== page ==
Prisoners Spell Dollars for Communities
August 9, 2001
Some localities have found a unique way to obtain federal grants: annex or attract prisons and their inmates.
Most federal formula-grant programs for such things as road-building, job-training and community development are based at least partially on census numbers -- and prisoners are counted just like everyone else. Some states -- such as Arizona, Illinois and Wyoming -- also use census statistics to parcel out state tax revenues and other funds. Never mind the fact that the incarcerated get little benefit from the roads, parks and services the grants pay for.
And the extra cash can amount to considerable sums.
- Florence, Ariz., for example, has a free population of 5,224 and an additional 11,830 who are locked up -- which means that for every dollar in the town's budget generated by local taxes and fees, an additional $1.76 comes from state and federal allocations based strictly on the prisoners in its population.
- Calipatria, Calif., is making street improvements with the extra state funds it collects because of the 4,095 inmates included in its population of 7,289.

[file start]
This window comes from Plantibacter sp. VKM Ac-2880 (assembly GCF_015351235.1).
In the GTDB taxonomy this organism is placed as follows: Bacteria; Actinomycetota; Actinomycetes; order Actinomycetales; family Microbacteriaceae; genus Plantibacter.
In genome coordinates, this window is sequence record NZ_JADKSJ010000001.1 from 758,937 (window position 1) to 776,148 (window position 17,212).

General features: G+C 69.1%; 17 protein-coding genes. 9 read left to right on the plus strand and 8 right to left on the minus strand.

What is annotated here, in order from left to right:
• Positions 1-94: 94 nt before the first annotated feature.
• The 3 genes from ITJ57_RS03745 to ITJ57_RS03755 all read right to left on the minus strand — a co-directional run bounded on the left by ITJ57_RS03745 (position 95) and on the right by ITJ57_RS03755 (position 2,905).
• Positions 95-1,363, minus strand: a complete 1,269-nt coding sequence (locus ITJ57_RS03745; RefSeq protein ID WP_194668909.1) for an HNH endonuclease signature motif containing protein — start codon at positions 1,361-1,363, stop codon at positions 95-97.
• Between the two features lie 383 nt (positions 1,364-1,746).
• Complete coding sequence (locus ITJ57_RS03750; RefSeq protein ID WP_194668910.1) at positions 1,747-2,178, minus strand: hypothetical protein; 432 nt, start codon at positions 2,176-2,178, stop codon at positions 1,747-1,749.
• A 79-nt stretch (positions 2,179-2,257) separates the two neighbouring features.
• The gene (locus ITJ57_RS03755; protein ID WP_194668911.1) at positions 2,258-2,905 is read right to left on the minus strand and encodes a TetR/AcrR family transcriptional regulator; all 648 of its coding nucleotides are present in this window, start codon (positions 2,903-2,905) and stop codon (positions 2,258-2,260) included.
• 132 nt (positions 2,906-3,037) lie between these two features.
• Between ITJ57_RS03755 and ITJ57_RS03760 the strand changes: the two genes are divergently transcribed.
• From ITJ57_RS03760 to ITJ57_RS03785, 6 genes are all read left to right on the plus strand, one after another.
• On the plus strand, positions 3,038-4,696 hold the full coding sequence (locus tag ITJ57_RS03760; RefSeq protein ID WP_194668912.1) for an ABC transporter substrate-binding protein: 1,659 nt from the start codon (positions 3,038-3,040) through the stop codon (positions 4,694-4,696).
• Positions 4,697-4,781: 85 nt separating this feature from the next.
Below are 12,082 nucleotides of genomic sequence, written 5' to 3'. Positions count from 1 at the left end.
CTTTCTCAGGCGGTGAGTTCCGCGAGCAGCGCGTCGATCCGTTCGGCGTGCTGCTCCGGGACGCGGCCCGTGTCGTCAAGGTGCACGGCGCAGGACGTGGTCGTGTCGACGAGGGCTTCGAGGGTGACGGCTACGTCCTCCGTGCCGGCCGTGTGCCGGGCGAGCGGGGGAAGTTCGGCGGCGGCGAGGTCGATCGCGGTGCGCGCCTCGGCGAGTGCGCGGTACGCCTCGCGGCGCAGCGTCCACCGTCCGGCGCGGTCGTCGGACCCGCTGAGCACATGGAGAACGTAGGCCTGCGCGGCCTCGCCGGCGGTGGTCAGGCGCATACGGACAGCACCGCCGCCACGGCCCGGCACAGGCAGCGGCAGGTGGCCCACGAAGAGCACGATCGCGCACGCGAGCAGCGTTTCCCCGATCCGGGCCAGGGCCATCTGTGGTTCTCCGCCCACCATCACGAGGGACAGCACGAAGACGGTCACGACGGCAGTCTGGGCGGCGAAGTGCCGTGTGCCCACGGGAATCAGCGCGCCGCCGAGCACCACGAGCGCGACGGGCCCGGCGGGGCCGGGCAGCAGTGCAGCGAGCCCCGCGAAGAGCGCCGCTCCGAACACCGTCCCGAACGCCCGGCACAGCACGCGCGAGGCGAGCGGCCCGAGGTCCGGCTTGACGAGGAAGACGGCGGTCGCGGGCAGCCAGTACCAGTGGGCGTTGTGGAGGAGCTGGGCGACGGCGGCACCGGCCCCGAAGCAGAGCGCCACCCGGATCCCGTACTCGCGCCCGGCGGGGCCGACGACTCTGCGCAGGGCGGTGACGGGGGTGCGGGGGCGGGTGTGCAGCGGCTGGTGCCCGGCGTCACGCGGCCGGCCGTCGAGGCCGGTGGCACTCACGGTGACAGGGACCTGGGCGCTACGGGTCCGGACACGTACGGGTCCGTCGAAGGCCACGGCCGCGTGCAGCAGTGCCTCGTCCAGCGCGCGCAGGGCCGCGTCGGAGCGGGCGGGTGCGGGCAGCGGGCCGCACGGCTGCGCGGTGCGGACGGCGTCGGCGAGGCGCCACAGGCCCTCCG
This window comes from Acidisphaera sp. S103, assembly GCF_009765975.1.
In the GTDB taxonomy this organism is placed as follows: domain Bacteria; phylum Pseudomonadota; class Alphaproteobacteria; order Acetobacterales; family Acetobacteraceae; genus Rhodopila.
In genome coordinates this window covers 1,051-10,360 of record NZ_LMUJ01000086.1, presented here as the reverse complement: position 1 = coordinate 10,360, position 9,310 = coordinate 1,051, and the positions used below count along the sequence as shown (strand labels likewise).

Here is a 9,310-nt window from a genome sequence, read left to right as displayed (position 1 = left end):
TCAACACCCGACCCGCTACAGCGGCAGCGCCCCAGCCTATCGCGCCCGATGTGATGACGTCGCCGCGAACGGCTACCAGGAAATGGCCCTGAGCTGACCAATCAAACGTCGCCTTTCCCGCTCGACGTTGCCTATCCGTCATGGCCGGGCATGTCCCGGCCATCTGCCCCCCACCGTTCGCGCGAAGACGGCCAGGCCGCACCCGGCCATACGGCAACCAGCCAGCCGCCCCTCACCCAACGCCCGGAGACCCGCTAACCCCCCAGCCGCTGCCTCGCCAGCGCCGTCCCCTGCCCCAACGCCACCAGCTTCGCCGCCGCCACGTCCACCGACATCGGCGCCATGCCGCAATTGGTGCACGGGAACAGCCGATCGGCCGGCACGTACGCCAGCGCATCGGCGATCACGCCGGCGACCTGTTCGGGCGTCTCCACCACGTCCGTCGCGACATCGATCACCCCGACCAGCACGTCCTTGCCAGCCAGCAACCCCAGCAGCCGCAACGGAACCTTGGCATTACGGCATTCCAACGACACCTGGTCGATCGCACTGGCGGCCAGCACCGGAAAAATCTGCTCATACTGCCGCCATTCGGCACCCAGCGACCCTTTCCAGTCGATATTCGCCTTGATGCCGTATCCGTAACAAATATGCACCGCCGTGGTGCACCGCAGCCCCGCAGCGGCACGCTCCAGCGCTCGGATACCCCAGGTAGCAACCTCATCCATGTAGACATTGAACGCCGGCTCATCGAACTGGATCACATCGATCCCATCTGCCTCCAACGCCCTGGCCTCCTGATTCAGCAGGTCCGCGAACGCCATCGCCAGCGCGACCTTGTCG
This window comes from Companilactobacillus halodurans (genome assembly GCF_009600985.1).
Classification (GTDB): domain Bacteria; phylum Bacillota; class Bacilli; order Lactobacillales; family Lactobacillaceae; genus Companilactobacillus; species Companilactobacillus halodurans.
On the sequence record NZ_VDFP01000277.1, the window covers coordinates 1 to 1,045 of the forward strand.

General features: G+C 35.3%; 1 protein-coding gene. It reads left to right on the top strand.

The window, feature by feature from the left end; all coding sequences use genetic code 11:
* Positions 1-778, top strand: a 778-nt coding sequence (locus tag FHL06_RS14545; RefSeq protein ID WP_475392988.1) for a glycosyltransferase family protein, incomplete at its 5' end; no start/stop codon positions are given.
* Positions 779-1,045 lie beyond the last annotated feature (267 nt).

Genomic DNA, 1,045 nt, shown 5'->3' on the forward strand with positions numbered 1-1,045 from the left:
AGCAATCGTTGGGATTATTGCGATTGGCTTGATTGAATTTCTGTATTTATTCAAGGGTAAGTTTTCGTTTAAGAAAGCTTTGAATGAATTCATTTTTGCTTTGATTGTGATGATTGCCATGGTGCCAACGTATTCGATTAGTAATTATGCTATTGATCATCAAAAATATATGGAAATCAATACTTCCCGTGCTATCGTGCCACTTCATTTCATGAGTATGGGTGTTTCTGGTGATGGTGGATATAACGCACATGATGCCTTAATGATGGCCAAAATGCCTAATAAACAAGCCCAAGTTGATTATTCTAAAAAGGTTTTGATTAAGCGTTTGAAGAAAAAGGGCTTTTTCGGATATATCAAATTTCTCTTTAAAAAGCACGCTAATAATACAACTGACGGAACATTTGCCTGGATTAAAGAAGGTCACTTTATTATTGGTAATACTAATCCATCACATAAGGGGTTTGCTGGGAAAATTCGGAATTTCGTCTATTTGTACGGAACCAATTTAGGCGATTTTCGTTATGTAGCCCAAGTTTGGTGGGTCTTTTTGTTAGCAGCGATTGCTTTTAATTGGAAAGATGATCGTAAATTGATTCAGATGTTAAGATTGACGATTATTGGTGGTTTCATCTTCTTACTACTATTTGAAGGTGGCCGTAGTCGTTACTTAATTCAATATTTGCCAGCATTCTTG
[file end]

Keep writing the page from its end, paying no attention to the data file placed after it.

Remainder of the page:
- Ionia, Mich., total population 10,569, is using cash generated by its 4,401 inmates to install laptop computers in town vehicles and remake a National Guard armory into a community center.
Also, since prisoners have little or no income, they depress per capita wages. This makes prison-hosting towns eligible for additional cash from federal and state anti-poverty programs.
There are other unintended consequences. Heavily minority inner cities lose government funds when their residents are transferred to rural communities and locked up.
Furthermore, inmates are counted for legislative apportionment and redistricting -- even though they can't vote. So in states such as New York, the prison boom has helped to shift political muscle from minority-dominated inner-cities to rural areas dominated by whites.
Source: Nicholas Kulish, "Since Census Counts Convicts, Some Towns Can't Get Enough," Wall Street Journal, August 9, 2001.
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